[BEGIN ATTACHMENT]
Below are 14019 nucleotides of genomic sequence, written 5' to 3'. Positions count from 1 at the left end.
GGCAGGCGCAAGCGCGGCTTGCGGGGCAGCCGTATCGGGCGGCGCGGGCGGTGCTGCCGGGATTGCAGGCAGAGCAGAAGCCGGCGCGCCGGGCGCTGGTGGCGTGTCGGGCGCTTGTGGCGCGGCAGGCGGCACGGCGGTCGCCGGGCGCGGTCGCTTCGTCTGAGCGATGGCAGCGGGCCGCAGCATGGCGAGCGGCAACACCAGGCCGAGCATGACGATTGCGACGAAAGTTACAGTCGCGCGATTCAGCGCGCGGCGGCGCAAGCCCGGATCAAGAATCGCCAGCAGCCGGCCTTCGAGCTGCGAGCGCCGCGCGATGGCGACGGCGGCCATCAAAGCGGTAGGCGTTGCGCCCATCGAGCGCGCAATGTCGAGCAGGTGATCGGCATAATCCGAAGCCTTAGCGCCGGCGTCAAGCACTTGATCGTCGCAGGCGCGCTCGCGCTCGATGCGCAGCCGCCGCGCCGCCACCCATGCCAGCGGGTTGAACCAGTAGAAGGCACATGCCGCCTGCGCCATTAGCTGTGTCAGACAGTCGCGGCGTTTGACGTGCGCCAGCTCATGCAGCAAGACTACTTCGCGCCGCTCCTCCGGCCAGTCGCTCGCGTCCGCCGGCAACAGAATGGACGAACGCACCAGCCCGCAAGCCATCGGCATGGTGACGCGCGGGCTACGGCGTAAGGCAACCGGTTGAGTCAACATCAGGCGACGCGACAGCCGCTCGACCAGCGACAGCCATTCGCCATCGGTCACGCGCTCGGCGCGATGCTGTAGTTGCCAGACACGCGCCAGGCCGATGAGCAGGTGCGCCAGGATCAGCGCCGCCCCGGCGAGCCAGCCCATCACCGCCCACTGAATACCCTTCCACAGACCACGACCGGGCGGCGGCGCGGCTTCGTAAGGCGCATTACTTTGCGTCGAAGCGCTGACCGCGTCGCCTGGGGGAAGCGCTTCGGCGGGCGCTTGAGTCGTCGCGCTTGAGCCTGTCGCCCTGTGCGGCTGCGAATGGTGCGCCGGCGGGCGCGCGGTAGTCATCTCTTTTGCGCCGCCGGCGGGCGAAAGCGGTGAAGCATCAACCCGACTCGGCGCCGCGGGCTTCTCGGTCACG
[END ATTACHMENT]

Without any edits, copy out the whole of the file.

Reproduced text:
Below are 14019 nucleotides of genomic sequence, written 5' to 3'. Positions count from 1 at the left end.
GGCAGGCGCAAGCGCGGCTTGCGGGGCAGCCGTATCGGGCGGCGCGGGCGGTGCTGCCGGGATTGCAGGCAGAGCAGAAGCCGGCGCGCCGGGCGCTGGTGGCGTGTCGGGCGCTTGTGGCGCGGCAGGCGGCACGGCGGTCGCCGGGCGCGGTCGCTTCGTCTGAGCGATGGCAGCGGGCCGCAGCATGGCGAGCGGCAACACCAGGCCGAGCATGACGATTGCGACGAAAGTTACAGTCGCGCGATTCAGCGCGCGGCGGCGCAAGCCCGGATCAAGAATCGCCAGCAGCCGGCCTTCGAGCTGCGAGCGCCGCGCGATGGCGACGGCGGCCATCAAAGCGGTAGGCGTTGCGCCCATCGAGCGCGCAATGTCGAGCAGGTGATCGGCATAATCCGAAGCCTTAGCGCCGGCGTCAAGCACTTGATCGTCGCAGGCGCGCTCGCGCTCGATGCGCAGCCGCCGCGCCGCCACCCATGCCAGCGGGTTGAACCAGTAGAAGGCACATGCCGCCTGCGCCATTAGCTGTGTCAGACAGTCGCGGCGTTTGACGTGCGCCAGCTCATGCAGCAAGACTACTTCGCGCCGCTCCTCCGGCCAGTCGCTCGCGTCCGCCGGCAACAGAATGGACGAACGCACCAGCCCGCAAGCCATCGGCATGGTGACGCGCGGGCTACGGCGTAAGGCAACCGGTTGAGTCAACATCAGGCGACGCGACAGCCGCTCGACCAGCGACAGCCATTCGCCATCGGTCACGCGCTCGGCGCGATGCTGTAGTTGCCAGACACGCGCCAGGCCGATGAGCAGGTGCGCCAGGATCAGCGCCGCCCCGGCGAGCCAGCCCATCACCGCCCACTGAATACCCTTCCACAGACCACGACCGGGCGGCGGCGCGGCTTCGTAAGGCGCATTACTTTGCGTCGAAGCGCTGACCGCGTCGCCTGGGGGAAGCGCTTCGGCGGGCGCTTGAGTCGTCGCGCTTGAGCCTGTCGCCCTGTGCGGCTGCGAATGGTGCGCCGGCGGGCGCGCGGTAGTCATCTCTTTTGCGCCGCCGGCGGGCGAAAGCGGTGAAGCATCAACCCGACTCGGCGCCGCGGGCTTCTCGGTCACG